Edward Snowden appeared today at the SXSW conference, live from Russia … kind of. His livestream connection was running through seven proxies, which meant that the video and audio was less than optimal, but they did manage to get the speech broadcast and livestreamed. NPR framed this as a conflict of authorities, reporting that the event had the South by Southwest Interactive conference “buzzing”:
Snowden will be speaking from Russia, which is still offering him asylum as he faces felony charges of espionage here in the U.S. The man behind leaks that revealed U.S. surveillance tactics and scope is expected to talk about the impact of that surveillance on the technology community. He’s also expected to call for technologists to build better tools with user privacy in mind.
Not everyone thinks Snowden has the authority to speak on this topic. U.S. Rep. Mike Pompeo, R-Kan., wrote an open letter to conference organizers on Friday calling Snowden a traitor and demanding that they rescind their invitation to the former contractor. Pompeo wrote that Snowden’s “only apparent qualification … is his willingness to steal from his own government and then flee to that beacon of First Amendment freedoms, the Russia of Vladimir Putin.” SXSW hasn’t responded.
Despite the objections of some U.S. leaders, the long lines Saturday for Wikileaks founder Julian Assange’s videoconference on similar topics indicate Snowden’s appearance will draw monster crowds. Conference organizers will have a handful of spillover rooms set up for viewing the talk from outside the main venue, and the nonprofit news organization The Texas Tribune will be livestreaming the Q & A session for anyone with an Internet connection.
Monster crowds? Er … not exactly. Business Insider took pictures of two competing events, and discovered that the line for the Snowden presentation was minimal, while one for Girls producer Lena Dunham literally wrapped around the block:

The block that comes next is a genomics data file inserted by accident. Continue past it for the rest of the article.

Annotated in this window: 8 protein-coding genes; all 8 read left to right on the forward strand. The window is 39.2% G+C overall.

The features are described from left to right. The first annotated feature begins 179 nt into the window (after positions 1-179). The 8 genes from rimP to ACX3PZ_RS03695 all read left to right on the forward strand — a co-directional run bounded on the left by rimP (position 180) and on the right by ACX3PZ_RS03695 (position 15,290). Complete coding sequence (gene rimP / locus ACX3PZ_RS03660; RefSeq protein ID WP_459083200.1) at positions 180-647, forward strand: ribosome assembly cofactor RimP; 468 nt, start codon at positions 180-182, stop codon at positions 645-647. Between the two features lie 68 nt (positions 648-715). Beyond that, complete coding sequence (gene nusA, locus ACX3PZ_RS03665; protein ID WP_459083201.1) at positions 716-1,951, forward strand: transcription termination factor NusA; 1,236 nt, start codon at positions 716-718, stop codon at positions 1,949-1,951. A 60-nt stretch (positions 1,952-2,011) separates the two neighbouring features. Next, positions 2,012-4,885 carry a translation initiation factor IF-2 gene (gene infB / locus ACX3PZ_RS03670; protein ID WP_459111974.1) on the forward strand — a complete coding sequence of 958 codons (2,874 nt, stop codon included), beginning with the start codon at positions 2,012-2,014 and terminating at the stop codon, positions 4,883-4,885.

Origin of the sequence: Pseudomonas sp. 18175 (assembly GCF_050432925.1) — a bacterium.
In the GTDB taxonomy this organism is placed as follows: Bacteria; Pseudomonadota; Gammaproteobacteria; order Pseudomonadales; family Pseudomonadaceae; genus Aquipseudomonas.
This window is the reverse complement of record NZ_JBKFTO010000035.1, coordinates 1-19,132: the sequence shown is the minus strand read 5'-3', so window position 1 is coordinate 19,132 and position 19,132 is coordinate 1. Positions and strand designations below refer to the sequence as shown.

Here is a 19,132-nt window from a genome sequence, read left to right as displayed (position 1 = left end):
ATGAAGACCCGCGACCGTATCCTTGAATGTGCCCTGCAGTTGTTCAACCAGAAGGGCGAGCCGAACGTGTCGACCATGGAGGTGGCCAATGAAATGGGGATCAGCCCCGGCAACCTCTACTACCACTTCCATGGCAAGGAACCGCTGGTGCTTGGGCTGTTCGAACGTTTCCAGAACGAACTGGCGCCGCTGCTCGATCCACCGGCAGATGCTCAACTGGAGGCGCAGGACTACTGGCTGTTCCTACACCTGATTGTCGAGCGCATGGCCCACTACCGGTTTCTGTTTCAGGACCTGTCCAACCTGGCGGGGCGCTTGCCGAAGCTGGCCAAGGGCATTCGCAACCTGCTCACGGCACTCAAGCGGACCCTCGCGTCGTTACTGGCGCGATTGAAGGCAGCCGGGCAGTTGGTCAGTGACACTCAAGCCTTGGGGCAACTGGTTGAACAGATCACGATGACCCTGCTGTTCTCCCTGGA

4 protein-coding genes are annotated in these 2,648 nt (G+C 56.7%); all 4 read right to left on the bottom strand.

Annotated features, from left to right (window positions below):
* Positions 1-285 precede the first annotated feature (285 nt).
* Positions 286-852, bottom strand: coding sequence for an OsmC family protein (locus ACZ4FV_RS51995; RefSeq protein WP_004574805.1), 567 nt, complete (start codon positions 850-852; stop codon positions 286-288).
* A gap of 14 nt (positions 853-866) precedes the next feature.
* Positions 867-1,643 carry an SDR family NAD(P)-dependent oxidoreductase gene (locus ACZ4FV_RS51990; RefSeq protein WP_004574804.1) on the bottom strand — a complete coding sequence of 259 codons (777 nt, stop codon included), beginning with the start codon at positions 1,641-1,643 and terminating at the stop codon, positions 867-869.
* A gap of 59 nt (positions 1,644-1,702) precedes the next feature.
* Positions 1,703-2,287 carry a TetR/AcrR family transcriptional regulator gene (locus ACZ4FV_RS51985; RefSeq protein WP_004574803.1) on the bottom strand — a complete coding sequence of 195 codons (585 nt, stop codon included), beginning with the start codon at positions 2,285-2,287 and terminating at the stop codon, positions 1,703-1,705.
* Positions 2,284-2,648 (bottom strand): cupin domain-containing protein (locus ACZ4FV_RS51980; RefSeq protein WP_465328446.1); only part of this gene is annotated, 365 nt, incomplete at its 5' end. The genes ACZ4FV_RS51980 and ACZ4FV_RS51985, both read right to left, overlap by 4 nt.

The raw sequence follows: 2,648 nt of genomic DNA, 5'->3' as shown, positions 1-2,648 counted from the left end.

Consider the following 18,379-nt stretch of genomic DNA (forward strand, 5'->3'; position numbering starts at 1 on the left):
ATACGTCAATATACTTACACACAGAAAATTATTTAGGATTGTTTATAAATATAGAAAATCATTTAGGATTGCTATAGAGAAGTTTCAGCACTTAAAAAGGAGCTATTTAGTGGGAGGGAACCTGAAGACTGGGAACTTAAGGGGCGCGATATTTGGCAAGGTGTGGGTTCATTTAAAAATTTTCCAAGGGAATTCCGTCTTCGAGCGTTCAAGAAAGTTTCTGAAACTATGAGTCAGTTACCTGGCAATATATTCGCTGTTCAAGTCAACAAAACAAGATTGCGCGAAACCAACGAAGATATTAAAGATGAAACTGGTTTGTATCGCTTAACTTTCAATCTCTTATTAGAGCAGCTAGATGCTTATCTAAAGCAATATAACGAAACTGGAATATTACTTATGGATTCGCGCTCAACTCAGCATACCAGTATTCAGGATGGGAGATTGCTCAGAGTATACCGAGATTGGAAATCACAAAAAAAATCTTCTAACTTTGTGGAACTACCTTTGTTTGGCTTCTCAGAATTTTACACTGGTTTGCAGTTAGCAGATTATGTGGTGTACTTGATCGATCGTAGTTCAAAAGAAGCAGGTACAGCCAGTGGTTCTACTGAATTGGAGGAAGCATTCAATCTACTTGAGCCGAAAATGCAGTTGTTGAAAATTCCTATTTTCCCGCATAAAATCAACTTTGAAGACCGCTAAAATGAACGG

This morning, the SXSW coordinators sent out an email warning attendees of long lines for the Snowden event, which will take place in a hall at the Austin Convention Center that seats approximately 5,000 people. There are several spillover rooms where the talk will be streamed too. (Snowden will be video conferencing in.)
But the coordinators didn’t anticipate the crowds for Dunham’s talk, which takes place in just one hall. Both events begin at 11 a.m. local time, but there’s almost no line for the Snowden talk.
The room for Snowden’s presentation was “mostly full,” BI reports, but there wasn’t much competition for seats, either.
The talk itself was a bit of a bore. Snowden’s arguments have been aired constantly for months now, so there wasn’t much more to discuss. The two other panelists, ACLU’s Ben Wizner (also Snowden’s legal advisor) and Christopher Sogholian, live didn’t bother to challenge Snowden on his actions, nor on his choice to flee to Russia — not exactly known for its reputation for supporting free expression. Pompeo argued to SXSW that Snowden would have been freer in the US, which Wizner acknowledged for everyone else but his client. “If there’s one person for whom that’s not true,” Wizner said in his introduction, “it’s Edward Snowden.” Instead of debating Snowden’s choices with that opening, though, they talked tech for the first part of the interview … including the fact that they’re using Google Hangouts for Snowden’s connection even though they’re unhappy with Google’s cooperation with NSA.
“Who’s the audience for this call to arms?” Wizner asked. From the discussion and the reaction, which was muted at best, it seems that the audience was very, very narrow indeed. Even when Wizner finally got around to asking for applause for Snowden’s actions — at the halfway point — it generated a warm but hardly overwhelming reaction. At that point, they finally got around to dealing with the legal and liberty implications of surveillance instead of technical minutiae of hardening communications. That’s not to say that it’s without any interest at all, but it suggests that the Snowden revelations have played themselves out.
It’s still in progress, so click over to see the rest of the presentation, which ends at 1 pm ET. On the other hand, it looks like Dunham has a very large audience for, er, whatever it is that she does.
Update: The last five minutes of the talk was actually the best, and where it should have started. Snowden argued that he took an oath to defend the Constitution and watched the official interpretation of the 4th Amendment “changed in secret” and had no choice but to go public. The crowd reaction at the end dwarfed any during the rest of the program.